Architecture and Society 2013

Peripheries: Film Surveys of Places on the Outskirts

(Lotte Schreiber, curator)

Twenty-five years from now, according to scientific prognoses, roughly two-thirds of the world population will live in cities. The almost boundless growth of urban agglomerations along capitalist streams, with all its effects on the organism of the city, was already analyzed in 1994 by Saskia Sassen, as one of the first, in her remarkable publication Cities in a World E conomy. Sassen, sociologist and professor for urban planning at the Columbia University in New York, identifies three different types of location produced by global economic processes: production zones, tourism centers and financial centers. In addition, as she notes almost casually, countless cities, towns and villages will remain wholly unaffected by the dynamics of international growth.

The effects of economic globalization on the development of the province beyond the “Global Cities” are well known today. The withdrawal of capital and jobs is generally followed by a widespread departure of young people from many regions. Low birth rates and the consequently changing age structure accelerate the process of decline and the concomitant increasing decay of unprofitable locations. More and more buildings stand vacant, and there is a collapse of infrastructure in many places – public transportation withdraws, post offices and banks close their branches, schools, pubs, and corner shops close. The economic crisis of recent years further exacerbates the situation.

This year’s program section “Architecture and Society”, compiled in cooperation with afo – Architecture Forum Upper Austria, brings together four documentaries and a short film under the significant title PERIPHERIES. The films tell of remote villages, urban gray zones, and Spanish ghost towns.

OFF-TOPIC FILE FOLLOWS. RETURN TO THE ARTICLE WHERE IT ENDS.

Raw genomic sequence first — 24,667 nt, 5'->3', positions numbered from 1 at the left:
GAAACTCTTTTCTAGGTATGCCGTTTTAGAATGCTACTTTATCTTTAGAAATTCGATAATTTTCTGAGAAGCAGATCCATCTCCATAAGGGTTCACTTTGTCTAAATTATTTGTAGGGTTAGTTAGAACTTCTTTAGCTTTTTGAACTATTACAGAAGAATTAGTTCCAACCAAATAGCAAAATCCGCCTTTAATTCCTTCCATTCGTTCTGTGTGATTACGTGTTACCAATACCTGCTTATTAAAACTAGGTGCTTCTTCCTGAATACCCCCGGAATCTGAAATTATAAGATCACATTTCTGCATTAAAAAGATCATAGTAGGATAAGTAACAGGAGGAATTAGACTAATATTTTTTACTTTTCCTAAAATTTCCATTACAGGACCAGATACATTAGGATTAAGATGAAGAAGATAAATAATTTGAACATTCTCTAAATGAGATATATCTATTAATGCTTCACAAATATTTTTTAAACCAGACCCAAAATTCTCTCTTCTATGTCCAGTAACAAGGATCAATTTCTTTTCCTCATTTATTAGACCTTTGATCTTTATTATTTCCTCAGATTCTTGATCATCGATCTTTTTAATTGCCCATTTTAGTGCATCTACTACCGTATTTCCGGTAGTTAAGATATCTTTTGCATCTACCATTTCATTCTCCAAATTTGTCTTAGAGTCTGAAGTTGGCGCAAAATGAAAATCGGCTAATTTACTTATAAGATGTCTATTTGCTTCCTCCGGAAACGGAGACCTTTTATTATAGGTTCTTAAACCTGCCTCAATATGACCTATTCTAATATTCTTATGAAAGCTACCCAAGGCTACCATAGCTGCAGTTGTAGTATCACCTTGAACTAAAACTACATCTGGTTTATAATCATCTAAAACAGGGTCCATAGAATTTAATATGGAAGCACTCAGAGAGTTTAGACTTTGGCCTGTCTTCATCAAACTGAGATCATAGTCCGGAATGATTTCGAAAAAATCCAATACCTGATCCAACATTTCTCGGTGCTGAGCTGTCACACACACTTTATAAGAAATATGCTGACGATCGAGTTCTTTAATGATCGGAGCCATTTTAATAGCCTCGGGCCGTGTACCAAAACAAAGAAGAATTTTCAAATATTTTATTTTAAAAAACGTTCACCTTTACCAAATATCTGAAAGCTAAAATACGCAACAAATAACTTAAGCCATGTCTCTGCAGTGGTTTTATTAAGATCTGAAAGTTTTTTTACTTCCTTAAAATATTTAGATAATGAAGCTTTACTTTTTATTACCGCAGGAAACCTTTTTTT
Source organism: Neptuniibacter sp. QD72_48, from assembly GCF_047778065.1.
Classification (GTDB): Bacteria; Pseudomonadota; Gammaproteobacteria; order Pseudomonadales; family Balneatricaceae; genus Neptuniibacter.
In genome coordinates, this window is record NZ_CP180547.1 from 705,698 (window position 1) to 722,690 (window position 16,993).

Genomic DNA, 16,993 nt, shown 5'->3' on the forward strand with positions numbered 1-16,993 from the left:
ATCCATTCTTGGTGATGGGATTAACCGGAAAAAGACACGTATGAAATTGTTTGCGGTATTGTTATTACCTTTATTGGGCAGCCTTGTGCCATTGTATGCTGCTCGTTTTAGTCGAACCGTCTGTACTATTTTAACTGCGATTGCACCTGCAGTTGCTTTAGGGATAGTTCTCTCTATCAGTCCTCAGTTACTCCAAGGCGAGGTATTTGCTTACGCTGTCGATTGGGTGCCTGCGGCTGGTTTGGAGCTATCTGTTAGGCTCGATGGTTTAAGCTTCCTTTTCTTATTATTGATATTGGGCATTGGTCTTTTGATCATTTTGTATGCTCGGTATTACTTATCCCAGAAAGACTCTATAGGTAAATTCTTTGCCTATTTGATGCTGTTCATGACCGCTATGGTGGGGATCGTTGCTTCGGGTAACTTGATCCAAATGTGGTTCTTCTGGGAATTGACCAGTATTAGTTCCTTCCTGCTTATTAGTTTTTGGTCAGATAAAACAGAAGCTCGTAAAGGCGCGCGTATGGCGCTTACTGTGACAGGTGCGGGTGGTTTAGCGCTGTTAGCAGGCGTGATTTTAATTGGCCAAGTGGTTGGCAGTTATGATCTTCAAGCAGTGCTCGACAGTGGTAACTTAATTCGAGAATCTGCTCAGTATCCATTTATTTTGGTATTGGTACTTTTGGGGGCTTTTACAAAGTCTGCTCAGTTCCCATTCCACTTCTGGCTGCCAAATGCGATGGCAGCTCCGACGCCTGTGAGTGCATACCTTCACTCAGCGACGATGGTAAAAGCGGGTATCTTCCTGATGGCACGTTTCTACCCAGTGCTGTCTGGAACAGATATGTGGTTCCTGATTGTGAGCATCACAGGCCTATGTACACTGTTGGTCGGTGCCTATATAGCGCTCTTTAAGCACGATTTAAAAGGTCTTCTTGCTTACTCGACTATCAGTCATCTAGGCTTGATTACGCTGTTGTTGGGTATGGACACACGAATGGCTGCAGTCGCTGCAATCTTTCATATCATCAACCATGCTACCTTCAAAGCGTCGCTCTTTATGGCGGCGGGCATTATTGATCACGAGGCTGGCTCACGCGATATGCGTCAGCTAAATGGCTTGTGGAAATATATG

Sarah Gavron’s documentary film Village at the End of the World, for instance, portrays an isolated village on the north-west coast of Greenland, where the just fifty-nine residents want to take the reopening of the closed fish factory into their own hands. In Far End of the Milky Way, the German documentary filmmakers Leopold Grün and Dirk Uhlig portray a committed village community in an eastern German no-man’s-land, defying economic pressure and the hard living conditions with humor and a great talent for self-organization. Warsaw Frankenstein tells of the German artist Sieverts’s strange journey through the capital of Poland. Beyond the beaten paths of tourists, he seeks out wastelands and back alleys that no one is proud of yet which still tell something essential about a city. Casas para todos – Houses for all draws a topography of the burst real estate bubble in Spain, which is mirrored in the 3.6 million vacant housing units all over the country. New constructions in ruins and ghost towns cover the country, but people and nature are gradually beginning to reclaim them. An urban ruin is also the focal point of the eightminute short film La Cité by Karina Nimmerfall, which reflects on the mutability of the significance of space.